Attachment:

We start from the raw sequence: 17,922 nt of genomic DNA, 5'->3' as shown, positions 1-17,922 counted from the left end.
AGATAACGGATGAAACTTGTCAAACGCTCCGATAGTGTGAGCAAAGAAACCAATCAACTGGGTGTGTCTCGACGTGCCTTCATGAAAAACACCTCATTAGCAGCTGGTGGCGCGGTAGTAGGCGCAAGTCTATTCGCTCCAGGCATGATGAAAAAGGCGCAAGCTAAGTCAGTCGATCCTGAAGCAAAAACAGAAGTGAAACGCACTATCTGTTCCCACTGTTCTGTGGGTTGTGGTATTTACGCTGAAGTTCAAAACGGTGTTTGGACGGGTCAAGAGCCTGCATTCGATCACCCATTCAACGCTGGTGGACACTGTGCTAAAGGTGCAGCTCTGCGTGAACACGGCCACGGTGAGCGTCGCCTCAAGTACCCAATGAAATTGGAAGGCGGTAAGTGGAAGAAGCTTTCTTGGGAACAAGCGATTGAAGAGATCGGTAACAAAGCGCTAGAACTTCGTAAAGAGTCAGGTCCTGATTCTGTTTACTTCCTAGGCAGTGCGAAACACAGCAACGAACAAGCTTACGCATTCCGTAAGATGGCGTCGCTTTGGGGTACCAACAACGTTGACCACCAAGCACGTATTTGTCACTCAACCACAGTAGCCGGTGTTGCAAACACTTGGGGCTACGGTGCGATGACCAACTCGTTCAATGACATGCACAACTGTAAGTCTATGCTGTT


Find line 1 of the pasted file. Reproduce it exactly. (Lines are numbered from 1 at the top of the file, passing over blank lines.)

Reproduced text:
We start from the raw sequence: 17,922 nt of genomic DNA, 5'->3' as shown, positions 1-17,922 counted from the left end.